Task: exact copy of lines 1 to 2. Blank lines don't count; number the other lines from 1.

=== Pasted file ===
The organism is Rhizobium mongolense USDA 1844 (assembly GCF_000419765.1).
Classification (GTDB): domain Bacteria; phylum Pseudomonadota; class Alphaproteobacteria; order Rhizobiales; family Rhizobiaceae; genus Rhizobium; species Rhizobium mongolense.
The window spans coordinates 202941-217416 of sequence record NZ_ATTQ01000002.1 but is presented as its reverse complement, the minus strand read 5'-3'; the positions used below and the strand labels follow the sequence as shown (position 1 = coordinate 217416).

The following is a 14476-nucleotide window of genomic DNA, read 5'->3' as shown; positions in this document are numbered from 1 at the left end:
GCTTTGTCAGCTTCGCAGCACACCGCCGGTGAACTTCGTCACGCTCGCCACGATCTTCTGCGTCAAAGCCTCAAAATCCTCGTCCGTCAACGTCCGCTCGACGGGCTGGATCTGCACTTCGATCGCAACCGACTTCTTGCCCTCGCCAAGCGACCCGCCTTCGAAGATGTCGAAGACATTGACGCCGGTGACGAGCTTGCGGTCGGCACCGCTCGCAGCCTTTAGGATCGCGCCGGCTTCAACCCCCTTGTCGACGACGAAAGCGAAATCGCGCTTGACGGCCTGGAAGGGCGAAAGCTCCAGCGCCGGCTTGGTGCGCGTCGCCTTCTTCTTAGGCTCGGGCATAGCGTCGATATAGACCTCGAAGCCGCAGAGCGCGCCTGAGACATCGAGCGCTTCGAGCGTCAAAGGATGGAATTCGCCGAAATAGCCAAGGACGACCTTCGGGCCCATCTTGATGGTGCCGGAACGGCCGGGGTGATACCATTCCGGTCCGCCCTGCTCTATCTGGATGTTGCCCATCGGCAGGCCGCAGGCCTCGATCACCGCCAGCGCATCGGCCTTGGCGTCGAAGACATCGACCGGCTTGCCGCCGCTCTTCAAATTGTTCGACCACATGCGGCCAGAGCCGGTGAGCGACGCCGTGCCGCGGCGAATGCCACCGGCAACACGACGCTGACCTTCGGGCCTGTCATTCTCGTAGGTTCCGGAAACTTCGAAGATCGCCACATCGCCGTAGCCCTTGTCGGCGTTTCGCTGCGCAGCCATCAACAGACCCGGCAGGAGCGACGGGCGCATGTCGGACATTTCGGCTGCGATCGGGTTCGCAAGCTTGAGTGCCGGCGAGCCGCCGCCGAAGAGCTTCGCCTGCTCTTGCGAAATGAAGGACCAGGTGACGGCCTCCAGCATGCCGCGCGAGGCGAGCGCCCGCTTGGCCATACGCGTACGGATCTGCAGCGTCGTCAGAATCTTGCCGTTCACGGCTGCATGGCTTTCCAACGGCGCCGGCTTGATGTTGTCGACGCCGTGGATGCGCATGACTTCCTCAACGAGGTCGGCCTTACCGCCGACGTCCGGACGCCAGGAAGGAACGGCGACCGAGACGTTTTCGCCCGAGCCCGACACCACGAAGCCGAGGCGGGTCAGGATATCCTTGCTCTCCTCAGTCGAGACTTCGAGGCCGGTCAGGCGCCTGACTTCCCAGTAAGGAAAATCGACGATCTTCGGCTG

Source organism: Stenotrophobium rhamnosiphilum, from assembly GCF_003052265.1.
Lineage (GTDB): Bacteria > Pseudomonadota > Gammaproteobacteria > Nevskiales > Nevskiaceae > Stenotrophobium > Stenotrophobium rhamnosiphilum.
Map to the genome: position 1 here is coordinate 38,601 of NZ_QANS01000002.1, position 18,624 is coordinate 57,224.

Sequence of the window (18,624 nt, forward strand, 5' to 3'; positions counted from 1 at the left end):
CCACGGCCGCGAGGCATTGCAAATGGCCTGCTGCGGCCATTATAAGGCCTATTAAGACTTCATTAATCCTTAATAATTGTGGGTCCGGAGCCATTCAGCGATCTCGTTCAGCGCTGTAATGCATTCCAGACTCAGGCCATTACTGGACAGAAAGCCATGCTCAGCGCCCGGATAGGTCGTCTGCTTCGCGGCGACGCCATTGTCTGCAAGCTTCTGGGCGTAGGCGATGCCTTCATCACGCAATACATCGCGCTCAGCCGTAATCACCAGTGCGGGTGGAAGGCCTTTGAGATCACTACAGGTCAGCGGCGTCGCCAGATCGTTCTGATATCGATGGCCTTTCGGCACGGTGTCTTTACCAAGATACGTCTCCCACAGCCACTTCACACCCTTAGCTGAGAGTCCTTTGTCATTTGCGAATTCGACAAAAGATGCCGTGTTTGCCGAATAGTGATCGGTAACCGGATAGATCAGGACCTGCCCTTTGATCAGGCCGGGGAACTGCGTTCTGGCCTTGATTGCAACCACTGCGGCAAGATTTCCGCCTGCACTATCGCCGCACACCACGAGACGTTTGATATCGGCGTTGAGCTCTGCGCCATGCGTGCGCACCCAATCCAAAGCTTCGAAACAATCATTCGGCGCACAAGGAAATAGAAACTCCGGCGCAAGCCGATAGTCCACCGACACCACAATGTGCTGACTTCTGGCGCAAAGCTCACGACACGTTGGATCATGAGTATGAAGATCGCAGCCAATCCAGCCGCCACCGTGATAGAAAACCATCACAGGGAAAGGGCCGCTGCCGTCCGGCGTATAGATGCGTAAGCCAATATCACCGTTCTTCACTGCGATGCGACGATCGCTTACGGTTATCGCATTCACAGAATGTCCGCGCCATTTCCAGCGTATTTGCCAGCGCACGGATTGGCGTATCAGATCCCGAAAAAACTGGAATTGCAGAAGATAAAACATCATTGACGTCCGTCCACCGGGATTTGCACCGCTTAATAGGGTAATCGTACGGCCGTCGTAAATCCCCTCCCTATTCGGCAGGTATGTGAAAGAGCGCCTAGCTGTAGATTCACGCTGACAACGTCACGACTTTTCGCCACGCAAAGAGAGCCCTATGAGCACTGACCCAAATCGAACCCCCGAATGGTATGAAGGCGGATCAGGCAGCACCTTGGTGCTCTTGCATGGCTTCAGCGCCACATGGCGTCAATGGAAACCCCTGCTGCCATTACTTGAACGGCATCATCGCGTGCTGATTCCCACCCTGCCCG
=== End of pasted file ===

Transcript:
The organism is Rhizobium mongolense USDA 1844 (assembly GCF_000419765.1).
Classification (GTDB): domain Bacteria; phylum Pseudomonadota; class Alphaproteobacteria; order Rhizobiales; family Rhizobiaceae; genus Rhizobium; species Rhizobium mongolense.